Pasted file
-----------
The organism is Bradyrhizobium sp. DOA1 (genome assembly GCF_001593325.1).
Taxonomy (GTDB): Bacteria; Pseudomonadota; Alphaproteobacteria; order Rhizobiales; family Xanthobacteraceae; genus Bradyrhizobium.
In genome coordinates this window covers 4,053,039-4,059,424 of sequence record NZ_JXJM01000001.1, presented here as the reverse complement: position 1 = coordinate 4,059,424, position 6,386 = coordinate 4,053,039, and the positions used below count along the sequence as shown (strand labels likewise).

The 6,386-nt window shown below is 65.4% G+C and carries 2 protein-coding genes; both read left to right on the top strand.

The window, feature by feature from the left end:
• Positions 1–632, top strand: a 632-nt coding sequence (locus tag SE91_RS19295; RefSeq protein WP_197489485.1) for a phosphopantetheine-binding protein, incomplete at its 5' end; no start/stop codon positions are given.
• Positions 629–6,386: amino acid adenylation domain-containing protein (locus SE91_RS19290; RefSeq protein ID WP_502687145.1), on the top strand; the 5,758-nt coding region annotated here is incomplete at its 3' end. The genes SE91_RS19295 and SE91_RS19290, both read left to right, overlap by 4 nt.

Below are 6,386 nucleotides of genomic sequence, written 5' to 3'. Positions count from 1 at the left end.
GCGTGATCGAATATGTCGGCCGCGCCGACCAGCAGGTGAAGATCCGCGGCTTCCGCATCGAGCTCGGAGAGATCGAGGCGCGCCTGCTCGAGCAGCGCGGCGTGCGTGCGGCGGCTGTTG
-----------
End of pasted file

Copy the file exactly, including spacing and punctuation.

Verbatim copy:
The organism is Bradyrhizobium sp. DOA1 (genome assembly GCF_001593325.1).
Taxonomy (GTDB): Bacteria; Pseudomonadota; Alphaproteobacteria; order Rhizobiales; family Xanthobacteraceae; genus Bradyrhizobium.
In genome coordinates this window covers 4,053,039-4,059,424 of sequence record NZ_JXJM01000001.1, presented here as the reverse complement: position 1 = coordinate 4,059,424, position 6,386 = coordinate 4,053,039, and the positions used below count along the sequence as shown (strand labels likewise).

The 6,386-nt window shown below is 65.4% G+C and carries 2 protein-coding genes; both read left to right on the top strand.

The window, feature by feature from the left end:
• Positions 1–632, top strand: a 632-nt coding sequence (locus tag SE91_RS19295; RefSeq protein WP_197489485.1) for a phosphopantetheine-binding protein, incomplete at its 5' end; no start/stop codon positions are given.
• Positions 629–6,386: amino acid adenylation domain-containing protein (locus SE91_RS19290; RefSeq protein ID WP_502687145.1), on the top strand; the 5,758-nt coding region annotated here is incomplete at its 3' end. The genes SE91_RS19295 and SE91_RS19290, both read left to right, overlap by 4 nt.

Below are 6,386 nucleotides of genomic sequence, written 5' to 3'. Positions count from 1 at the left end.
GCGTGATCGAATATGTCGGCCGCGCCGACCAGCAGGTGAAGATCCGCGGCTTCCGCATCGAGCTCGGAGAGATCGAGGCGCGCCTGCTCGAGCAGCGCGGCGTGCGTGCGGCGGCTGTTG